Aviation's Exhibition Era, the period between 1907 and the end of 1915, was a time of intense public interest in everything aeronautical. During those eight years, there were at least 5,500 aeroplane exhibitions in the U.S. Most of the country's large cities took it as a matter of civic pride to hold at least one aeroplane exhibition, and, indeed, exhibitions were given in every state, territory and possession of the United States. Millions of people were able to see aeroplanes for themselves, and (perhaps surprisingly) most of the aeroplanes they saw were able to fly.
The great aviation meets of the Exhibition Era featured competition between teams of aviators for precision take-offs and landings, altitude records and other events. The national air races of the 1920's and 30's differed considerably from the Exhibition Era's meets. Similarly, the barnstorming period between the two World Wars was quite distinct from the Exhibition Era.
Aeroplanes (as they were then universally called) were something of a mystery for over four-years after the Wright Brothers' first flight on 17 December 1903. Indeed, it was one-person airships, not aeroplanes, which filled the skies between 1903 and August of 1909, when the first exhibition flight was given by Charles Willard, utilizing a machine (another term for aeroplanes which was then in common usage) which was virtually identical to the one in which Glenn H. Curtiss won the speed contest at the famous Reims, France, aviation meet held that year.
Glenn Hammond Curtiss amazed many with his 1909 win at Reims. He was hailed on both sides of the Atlantic as a true hero, the personification of the American Yankee inventor.
The Dominguez Aviation Meet, held near Los Angeles, California, during January 1910, was the first international aviation event held in the U.S. It was the Belmont Meet, however, held in New York during October of 1910, which drew the greatest attention, primarily because of the high-society aspect of that meet. The rival Curtiss and Wright exhibition teams were present at Belmont, as were the Baldwin and Moisant aviators, as well as ten aviators from England and France.
The organization of the Wright and Curtiss exhibition teams, and their public rivalry generated tremendous publicity and, consequently, aviation exhibition and promotion became a sizable business. Fantastic sums were paid for even marginal demonstrations of the aviating arts, and demand for seeing aerial contrivances in flight was high.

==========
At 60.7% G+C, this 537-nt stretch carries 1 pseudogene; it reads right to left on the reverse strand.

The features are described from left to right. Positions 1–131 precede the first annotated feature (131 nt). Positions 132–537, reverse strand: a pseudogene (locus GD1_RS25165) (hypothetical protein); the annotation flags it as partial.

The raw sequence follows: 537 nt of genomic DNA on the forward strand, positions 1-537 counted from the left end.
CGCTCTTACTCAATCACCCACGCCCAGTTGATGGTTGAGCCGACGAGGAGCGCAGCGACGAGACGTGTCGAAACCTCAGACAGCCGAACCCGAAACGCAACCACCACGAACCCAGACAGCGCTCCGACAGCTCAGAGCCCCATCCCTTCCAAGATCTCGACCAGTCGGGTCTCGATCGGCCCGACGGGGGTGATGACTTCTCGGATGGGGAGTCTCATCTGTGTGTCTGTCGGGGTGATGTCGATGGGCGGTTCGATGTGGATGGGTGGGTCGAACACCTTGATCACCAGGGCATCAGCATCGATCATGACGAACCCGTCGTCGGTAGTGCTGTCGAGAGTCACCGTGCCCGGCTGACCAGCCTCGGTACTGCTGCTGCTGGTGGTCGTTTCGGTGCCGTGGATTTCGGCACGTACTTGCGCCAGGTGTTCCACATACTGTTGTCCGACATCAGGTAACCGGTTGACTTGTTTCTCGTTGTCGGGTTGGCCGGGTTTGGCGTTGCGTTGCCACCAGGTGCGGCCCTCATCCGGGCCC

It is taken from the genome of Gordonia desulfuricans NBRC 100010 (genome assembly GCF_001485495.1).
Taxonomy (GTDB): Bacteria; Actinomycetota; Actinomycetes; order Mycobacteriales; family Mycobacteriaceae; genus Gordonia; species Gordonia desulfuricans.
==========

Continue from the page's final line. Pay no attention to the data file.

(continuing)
The greatest of the Era's aviation meets, the one held in Grant Park, Chicago, Illinois, during August of 1911, was a phenomenal event, as can be seen from this panoramic folder postcard filled with overlaid images of aeroplanes. Some 34 aviators vied for over $70,000 in prizes. By the end of 1911, about 600 aeroplane exhibitions had been given in the U.S.
A number of amateur aviators began to give exhibitions in 1912, notably in the Midwest, and nearly 1,400 exhibitions were given that year. Two aviation meets of note were held during 1912, the third Dominguez Meet and the Boston Meet, at which aviatrix Harriet Quimby lost her life in a tragic accident. The Bennett Cup race, held at Clearing, Illinois, during September, was an embarrassment for U.S. aviators, for not a single U.S. machine was able to fly. As 1912 came to a close, the forefront of aeronautical development was in Europe, not the U.S.
The 1913 exhibition season was anticipated with some dread. It was widely assumed that the peak of such activities had passed, and great concern was expressed over the deaths of aviators which were happening with sad frequency. Even so, some 1,200 real aerial exhibitions were given that year, as well as a significant number of intentional frauds, with phony aviators taking funds and "flying" in an earth-bound sense, often on the next train out of town. Promoters of fake exhibitions also stalked the landscape, arranging fraudulent meets. All in all, 1913 was a difficult year for exhibition aviators.